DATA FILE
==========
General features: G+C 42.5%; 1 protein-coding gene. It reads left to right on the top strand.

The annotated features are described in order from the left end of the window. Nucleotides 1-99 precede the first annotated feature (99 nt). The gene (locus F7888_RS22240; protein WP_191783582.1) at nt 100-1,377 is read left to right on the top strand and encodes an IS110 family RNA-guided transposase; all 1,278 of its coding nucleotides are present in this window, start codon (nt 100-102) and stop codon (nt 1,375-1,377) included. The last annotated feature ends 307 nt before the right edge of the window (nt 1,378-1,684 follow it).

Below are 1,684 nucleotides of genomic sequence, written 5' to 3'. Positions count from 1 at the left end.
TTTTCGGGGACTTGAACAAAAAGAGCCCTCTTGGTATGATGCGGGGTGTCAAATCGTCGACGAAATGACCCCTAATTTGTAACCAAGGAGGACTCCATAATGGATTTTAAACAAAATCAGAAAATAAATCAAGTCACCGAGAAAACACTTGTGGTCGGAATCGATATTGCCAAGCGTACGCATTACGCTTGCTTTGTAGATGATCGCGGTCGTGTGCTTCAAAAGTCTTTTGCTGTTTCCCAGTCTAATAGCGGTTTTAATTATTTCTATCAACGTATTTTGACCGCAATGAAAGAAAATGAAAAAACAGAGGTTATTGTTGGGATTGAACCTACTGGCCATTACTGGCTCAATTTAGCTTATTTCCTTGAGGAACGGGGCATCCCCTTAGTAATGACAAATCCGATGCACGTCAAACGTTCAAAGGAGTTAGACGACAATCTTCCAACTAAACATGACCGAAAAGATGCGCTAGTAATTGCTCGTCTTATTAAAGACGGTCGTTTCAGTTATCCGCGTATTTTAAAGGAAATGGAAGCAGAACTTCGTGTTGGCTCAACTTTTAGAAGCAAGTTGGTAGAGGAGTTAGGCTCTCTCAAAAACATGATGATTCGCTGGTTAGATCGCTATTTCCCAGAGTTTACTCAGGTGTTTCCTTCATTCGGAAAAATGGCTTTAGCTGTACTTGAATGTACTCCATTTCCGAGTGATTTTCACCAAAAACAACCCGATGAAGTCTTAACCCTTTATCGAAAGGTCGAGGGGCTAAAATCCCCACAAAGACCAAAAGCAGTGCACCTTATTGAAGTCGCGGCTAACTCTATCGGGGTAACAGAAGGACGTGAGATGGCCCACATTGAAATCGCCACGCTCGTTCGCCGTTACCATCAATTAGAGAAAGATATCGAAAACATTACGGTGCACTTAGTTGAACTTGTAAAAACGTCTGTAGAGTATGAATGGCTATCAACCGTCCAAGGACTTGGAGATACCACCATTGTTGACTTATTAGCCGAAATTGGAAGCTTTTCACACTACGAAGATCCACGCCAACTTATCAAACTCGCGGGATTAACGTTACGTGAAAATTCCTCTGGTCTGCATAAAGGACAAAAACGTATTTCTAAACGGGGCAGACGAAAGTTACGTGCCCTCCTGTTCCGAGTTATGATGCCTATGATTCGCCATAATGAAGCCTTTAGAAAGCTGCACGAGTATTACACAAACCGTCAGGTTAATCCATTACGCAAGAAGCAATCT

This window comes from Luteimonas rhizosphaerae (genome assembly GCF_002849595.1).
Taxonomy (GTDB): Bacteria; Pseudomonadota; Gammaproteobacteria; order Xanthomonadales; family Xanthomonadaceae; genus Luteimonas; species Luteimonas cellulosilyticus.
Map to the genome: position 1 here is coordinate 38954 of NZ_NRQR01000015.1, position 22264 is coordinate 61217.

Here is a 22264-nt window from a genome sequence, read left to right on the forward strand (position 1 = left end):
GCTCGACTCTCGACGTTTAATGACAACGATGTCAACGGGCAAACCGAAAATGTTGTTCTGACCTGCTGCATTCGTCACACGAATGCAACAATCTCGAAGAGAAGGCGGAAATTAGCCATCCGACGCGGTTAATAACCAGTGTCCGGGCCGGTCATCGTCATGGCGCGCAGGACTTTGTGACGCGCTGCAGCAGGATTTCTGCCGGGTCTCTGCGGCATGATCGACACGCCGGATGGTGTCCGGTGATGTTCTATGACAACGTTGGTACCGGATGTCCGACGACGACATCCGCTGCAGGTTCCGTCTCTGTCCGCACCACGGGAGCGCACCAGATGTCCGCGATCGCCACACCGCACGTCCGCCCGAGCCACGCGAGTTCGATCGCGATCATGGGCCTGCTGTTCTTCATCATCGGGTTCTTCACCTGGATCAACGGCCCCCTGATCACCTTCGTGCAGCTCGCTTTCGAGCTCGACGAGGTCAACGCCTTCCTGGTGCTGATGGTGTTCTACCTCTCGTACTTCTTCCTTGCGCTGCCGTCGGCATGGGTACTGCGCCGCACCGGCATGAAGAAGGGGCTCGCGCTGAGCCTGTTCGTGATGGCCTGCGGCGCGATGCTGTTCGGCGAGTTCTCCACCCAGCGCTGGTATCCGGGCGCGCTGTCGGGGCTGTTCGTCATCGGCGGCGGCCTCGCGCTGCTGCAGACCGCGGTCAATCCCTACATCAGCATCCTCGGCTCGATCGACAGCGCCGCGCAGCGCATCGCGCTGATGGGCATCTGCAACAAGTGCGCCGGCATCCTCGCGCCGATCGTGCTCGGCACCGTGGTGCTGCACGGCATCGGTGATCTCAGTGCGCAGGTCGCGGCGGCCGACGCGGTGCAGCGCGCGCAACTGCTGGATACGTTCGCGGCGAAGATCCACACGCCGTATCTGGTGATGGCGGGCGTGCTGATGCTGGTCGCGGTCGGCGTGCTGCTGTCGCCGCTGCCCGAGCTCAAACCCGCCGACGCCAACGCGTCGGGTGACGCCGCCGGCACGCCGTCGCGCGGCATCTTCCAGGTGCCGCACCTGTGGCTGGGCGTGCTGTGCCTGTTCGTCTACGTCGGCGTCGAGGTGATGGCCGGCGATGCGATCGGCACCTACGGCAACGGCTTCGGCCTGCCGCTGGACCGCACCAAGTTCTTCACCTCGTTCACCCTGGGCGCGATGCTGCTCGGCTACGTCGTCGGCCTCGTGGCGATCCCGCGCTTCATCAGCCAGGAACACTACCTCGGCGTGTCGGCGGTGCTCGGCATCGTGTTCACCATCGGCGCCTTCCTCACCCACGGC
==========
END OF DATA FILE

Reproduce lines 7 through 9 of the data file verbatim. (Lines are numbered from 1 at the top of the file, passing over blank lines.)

Map to the genome: position 1 here is coordinate 38954 of NZ_NRQR01000015.1, position 22264 is coordinate 61217.

Here is a 22264-nt window from a genome sequence, read left to right on the forward strand (position 1 = left end):
GCTCGACTCTCGACGTTTAATGACAACGATGTCAACGGGCAAACCGAAAATGTTGTTCTGACCTGCTGCATTCGTCACACGAATGCAACAATCTCGAAGAGAAGGCGGAAATTAGCCATCCGACGCGGTTAATAACCAGTGTCCGGGCCGGTCATCGTCATGGCGCGCAGGACTTTGTGACGCGCTGCAGCAGGATTTCTGCCGGGTCTCTGCGGCATGATCGACACGCCGGATGGTGTCCGGTGATGTTCTATGACAACGTTGGTACCGGATGTCCGACGACGACATCCGCTGCAGGTTCCGTCTCTGTCCGCACCACGGGAGCGCACCAGATGTCCGCGATCGCCACACCGCACGTCCGCCCGAGCCACGCGAGTTCGATCGCGATCATGGGCCTGCTGTTCTTCATCATCGGGTTCTTCACCTGGATCAACGGCCCCCTGATCACCTTCGTGCAGCTCGCTTTCGAGCTCGACGAGGTCAACGCCTTCCTGGTGCTGATGGTGTTCTACCTCTCGTACTTCTTCCTTGCGCTGCCGTCGGCATGGGTACTGCGCCGCACCGGCATGAAGAAGGGGCTCGCGCTGAGCCTGTTCGTGATGGCCTGCGGCGCGATGCTGTTCGGCGAGTTCTCCACCCAGCGCTGGTATCCGGGCGCGCTGTCGGGGCTGTTCGTCATCGGCGGCGGCCTCGCGCTGCTGCAGACCGCGGTCAATCCCTACATCAGCATCCTCGGCTCGATCGACAGCGCCGCGCAGCGCATCGCGCTGATGGGCATCTGCAACAAGTGCGCCGGCATCCTCGCGCCGATCGTGCTCGGCACCGTGGTGCTGCACGGCATCGGTGATCTCAGTGCGCAGGTCGCGGCGGCCGACGCGGTGCAGCGCGCGCAACTGCTGGATACGTTCGCGGCGAAGATCCACACGCCGTATCTGGTGATGGCGGGCGTGCTGATGCTGGTCGCGGTCGGCGTGCTGCTGTCGCCGCTGCCCGAGCTCAAACCCGCCGACGCCAACGCGTCGGGTGACGCCGCCGGCACGCCGTCGCGCGGCATCTTCCAGGTGCCGCACCTGTGGCTGGGCGTGCTGTGCCTGTTCGTCTACGTCGGCGTCGAGGTGATGGCCGGCGATGCGATCGGCACCTACGGCAACGGCTTCGGCCTGCCGCTGGACCGCACCAAGTTCTTCACCTCGTTCACCCTGGGCGCGATGCTGCTCGGCTACGTCGTCGGCCTCGTGGCGATCCCGCGCTTCATCAGCCAGGAACACTACCTCGGCGTGTCGGCGGTGCTCGGCATCGTGTTCACCATCGGCGCCTTCCTCACCCACGGC